Angele-borjaval02-foto-Voros-Eszter_logo


Two Very Different Babies Emerge At Woodland Park Zoo

Baby Gorilla

Visitors to Woodland Park Zoo are oohing and aahing as they catch their first sightings of baby girl gorilla, Zuna (zoo-nah). The 11 week old is now with her mom and family in the public outdoor habitat on a limited schedule: 12:30-3:30 p.m. daily (weather dependent).

RS40292_2021_04_08 gorilla-30

 Zuna, which means “sweet” in the African language, Lingala (lin-gah-lah), is the second baby for 25-year-old mom Nadiri (naw-DEER-ee) and the first between her and the dad, 21-year-old Kwame (KWA-may).
 
“We continue to bottle feed Zuna for her nourishment while mom Nadiri provides maternal care. She’s doing an excellent job. Once Zuna’s feedings are reduced, we’ll be able to extend her time outdoors,” said Martin Ramirez, mammal curator at Woodland Park Zoo.
 
The baby gorilla is becoming more active and steadily becoming stronger and more observant. “Zuna’s watching the other gorillas in her family with growing curiosity. Kitoko, our 1-year-old boy, is especially interested in her,” said Ramirez. “Once Zuna becomes more mobile, our zoo visitors are going to be in for a real treat watching these youngsters romp and play. As symbols of hope for their cousins in the wild, our gorillas can inspire our community to care about and take action on behalf of these gentle giants and other wildlife.”
 
The other members of Zuna’s family are: Nadiri’s 5-year-old daughter, Yola, Akenji and Uzumma, the mom of Kitoko.
 
Stay tuned to updates and milestones by visiting zoo.org/growingupgorilla and following the zoo’s Facebook, Instagram and Twitter. #GrowingUpGorilla.


Every visit to Woodland Park Zoo supports conservation of animals in the wild. Join the zoo by recycling old cell phones and other used handheld electronics through ECO-CELL to help preserve gorilla habitat. Funds generated from ECO-CELL support the Mondika Gorilla Project and Dian Fossey Gorilla Fund.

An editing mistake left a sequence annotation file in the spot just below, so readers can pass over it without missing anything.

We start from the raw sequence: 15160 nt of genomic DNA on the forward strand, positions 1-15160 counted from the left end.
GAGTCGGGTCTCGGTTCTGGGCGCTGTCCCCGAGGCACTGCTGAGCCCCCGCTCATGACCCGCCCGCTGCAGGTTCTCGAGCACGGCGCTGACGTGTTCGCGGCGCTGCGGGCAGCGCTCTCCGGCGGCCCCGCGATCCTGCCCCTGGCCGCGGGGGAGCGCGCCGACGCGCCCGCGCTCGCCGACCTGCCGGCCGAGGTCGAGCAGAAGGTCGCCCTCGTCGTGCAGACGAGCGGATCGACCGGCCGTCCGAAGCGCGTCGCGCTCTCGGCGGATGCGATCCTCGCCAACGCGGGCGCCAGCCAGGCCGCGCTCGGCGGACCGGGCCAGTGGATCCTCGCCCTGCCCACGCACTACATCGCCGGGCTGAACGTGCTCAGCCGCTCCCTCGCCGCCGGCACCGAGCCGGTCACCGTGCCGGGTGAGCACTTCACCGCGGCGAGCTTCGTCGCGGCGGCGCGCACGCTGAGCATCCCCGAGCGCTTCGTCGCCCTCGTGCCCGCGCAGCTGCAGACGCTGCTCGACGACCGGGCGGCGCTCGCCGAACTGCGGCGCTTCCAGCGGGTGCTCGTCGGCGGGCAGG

ZooParent adoptions are the perfect way to pay tribute to Zuna. ZooParent adoptions help Woodland Park Zoo provide exceptional care for all of its amazing animals and support wildlife conservation efforts in the Pacific Northwest and around the world. 

Baby Matschie’s Tree Kangaroo
 
Woodland Park Zoo is jumping for joey over its 8-month-old Matschie’s tree kangaroo! The male joey (a baby marsupial), born last August to mom Omari and dad Rocket, is just beginning to venture outside the safety of his mom’s pouch. To the surprise of no one, he’s positively precious. 

RS40390_2021_04_14 tree kangaroo-3

The 2-pound joey is named Havam (hay-vam) which is the word for “tree kangaroo” in one of the many languages of the YUS Conservation Area in Papua New Guinea, home to wild but endangered Matschie’s tree kangaroos. YUS is home to Woodland Park Zoo’s Tree Kangaroo Conservation Program, whose amazing work for the people and wildlife of Papua New Guinea would not be possible without support from donors and organizations like the Shared Earth Foundation, which ensures that all creatures have an enduring claim to sustainable space on this planet. 

This joey’s journey may surprise you: Tree kangaroos are born hairless, blind and only the size of a jelly bean. In order to survive, the joey must quickly crawl from the birth canal, through its mother’s fur and into her pouch to immediately start nursing. At first, Havam did get a little bit too eager to make his debut, explains animal keeper Beth Carlyle-Askew. 

“Havam exited Omari’s pouch a little early — we actually had to put him back in to finish growing for a few more months. Luckily an animal keeper saw him outside the pouch and knew exactly what to do. She kept him warm by putting him in her shirt, then put him in a fabric pouch with a heated pad until he could be returned to Omari’s pouch,” said Carlyle-Askew.